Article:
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Eating/Lasagne

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Bunter
96292.  Mon Sep 25, 2006 6:46 am Reply with quote

Q: What is quite interesting about leftover lasagne?

A: It can become a bone fide electric battery.


If you put a leftover lasagne in the fridge with aluminium foil over it, it could hypothetically power your iPod.

When the aluminium touches a different metal - say the stainless steel tray holding your lasagne - and a conductor (in this case the tomato sauce), the three materials create an electric battery.

This is how it works:

The stainless steel tray is mostly made of iron.
The iron's atoms hold onto their electrons more tightly than aluminium atoms hold onto theirs. Given a chance, the tray's iron atoms steal electrons from the foil's aluminium atoms. This is where the tomato sauce comes in handy, as it offers a conductive path for the electrons to go from the aluminium to the iron. Hey presto. Electricity.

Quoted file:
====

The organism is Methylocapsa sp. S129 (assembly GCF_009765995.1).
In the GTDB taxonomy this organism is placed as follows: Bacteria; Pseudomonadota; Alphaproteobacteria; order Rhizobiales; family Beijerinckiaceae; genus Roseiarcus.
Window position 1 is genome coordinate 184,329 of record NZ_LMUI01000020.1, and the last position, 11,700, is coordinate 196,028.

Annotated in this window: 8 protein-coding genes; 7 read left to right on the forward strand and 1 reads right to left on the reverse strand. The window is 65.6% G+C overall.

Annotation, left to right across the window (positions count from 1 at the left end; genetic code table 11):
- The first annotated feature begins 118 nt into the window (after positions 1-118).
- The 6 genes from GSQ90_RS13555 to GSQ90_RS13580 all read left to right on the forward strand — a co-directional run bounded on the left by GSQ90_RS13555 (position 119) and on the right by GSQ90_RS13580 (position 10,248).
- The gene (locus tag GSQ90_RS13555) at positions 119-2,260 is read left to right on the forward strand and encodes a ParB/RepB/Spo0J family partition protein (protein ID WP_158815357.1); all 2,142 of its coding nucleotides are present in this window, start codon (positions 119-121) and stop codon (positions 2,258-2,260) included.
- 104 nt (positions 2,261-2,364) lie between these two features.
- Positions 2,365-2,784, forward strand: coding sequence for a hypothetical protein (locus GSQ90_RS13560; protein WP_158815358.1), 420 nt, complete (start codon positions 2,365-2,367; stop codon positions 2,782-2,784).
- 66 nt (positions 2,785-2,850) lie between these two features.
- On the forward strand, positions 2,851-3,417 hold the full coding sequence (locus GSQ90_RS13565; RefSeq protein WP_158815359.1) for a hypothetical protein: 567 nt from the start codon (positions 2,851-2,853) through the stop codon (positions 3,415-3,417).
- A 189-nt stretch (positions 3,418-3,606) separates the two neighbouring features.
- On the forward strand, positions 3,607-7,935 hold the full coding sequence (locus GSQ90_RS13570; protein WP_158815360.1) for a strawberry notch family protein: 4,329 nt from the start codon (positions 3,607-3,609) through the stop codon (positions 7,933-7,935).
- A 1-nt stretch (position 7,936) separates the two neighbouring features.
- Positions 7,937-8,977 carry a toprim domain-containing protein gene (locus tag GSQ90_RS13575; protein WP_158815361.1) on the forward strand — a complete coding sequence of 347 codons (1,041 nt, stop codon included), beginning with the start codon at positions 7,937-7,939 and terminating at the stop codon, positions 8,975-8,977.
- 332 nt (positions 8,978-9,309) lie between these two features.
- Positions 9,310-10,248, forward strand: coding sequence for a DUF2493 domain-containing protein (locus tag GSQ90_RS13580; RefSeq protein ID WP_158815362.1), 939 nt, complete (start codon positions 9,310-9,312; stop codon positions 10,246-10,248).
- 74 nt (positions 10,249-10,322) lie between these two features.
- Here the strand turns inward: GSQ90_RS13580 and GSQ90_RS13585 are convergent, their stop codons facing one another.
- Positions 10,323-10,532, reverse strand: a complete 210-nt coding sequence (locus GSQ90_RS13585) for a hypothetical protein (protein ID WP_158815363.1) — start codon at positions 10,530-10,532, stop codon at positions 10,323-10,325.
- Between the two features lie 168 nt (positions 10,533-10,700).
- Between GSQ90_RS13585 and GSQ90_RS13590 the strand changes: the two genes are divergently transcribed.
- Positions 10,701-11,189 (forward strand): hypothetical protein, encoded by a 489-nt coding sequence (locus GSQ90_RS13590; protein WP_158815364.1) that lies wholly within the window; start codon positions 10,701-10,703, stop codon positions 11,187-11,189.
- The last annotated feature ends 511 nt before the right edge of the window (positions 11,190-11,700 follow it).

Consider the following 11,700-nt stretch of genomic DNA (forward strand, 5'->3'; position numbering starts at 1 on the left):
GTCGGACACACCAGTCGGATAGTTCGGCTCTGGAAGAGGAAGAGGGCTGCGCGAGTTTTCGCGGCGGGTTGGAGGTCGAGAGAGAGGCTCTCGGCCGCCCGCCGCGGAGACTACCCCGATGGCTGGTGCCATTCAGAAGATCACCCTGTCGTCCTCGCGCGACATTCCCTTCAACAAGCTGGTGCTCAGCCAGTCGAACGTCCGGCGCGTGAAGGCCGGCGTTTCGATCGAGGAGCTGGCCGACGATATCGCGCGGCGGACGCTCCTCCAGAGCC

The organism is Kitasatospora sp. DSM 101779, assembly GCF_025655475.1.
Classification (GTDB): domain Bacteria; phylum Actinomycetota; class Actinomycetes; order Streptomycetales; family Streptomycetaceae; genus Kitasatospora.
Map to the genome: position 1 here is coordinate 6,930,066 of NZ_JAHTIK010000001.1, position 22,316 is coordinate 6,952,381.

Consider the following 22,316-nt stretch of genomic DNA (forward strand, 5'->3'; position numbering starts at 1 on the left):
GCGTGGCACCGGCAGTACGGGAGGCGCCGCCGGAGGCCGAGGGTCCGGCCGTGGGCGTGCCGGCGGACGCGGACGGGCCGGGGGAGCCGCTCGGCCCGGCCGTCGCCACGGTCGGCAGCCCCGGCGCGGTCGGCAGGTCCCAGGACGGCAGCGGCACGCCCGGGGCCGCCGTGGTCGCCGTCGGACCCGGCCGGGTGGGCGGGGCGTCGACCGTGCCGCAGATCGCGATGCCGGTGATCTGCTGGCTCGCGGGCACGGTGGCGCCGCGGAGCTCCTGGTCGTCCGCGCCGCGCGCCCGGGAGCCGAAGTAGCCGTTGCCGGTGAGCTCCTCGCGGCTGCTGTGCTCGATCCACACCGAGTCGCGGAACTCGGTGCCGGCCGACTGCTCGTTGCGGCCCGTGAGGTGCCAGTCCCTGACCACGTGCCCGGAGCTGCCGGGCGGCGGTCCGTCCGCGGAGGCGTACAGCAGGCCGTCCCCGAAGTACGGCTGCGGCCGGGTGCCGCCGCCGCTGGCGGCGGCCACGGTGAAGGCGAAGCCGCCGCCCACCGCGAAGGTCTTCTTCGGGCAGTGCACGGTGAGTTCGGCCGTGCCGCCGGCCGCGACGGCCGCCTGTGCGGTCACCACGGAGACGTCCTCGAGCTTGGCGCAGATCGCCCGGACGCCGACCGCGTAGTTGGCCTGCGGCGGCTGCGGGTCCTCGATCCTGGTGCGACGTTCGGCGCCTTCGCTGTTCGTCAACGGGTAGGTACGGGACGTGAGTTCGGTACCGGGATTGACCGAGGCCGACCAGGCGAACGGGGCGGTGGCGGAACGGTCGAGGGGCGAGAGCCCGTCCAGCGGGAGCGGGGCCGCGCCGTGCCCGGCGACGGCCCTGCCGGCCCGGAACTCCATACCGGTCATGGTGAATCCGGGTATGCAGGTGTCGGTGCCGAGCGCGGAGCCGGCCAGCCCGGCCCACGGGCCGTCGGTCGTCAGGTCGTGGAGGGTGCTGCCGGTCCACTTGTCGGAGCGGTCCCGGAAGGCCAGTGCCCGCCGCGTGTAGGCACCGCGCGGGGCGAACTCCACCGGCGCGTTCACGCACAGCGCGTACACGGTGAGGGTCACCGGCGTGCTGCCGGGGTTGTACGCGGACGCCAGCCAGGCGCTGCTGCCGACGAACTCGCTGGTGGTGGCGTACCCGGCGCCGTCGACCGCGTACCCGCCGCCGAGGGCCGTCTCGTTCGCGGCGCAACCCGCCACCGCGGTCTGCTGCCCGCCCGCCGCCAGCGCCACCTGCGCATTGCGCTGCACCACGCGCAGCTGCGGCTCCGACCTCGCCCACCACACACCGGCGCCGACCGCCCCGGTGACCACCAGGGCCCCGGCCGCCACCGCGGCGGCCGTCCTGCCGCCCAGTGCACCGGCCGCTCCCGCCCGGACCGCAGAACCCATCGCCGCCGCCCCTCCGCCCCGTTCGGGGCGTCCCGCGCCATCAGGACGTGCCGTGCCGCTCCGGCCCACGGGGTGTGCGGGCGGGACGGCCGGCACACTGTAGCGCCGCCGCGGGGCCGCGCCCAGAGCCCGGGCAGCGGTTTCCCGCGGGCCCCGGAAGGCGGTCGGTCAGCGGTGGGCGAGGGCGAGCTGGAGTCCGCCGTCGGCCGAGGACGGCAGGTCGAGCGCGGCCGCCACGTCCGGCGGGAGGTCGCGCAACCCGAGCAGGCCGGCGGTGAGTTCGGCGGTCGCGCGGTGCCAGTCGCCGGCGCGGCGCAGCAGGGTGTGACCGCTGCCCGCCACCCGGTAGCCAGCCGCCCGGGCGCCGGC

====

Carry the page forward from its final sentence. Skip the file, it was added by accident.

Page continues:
If you don't believe me, put a tablespoon of ketchup in a stainless steel bowl, a plastic bowl and glass bowl. Lay a strip of aluminium foil on each of the blobs of ketchup, making sure the foil touches the bowl.
After two days, the foil is the stainless steel bowl will have been eroded wherever it touched the ketchup, while the other two bowls will be intact.

Source:
What Einstein Told His Cook, Robert L.Wolke, W.W.Norton

 

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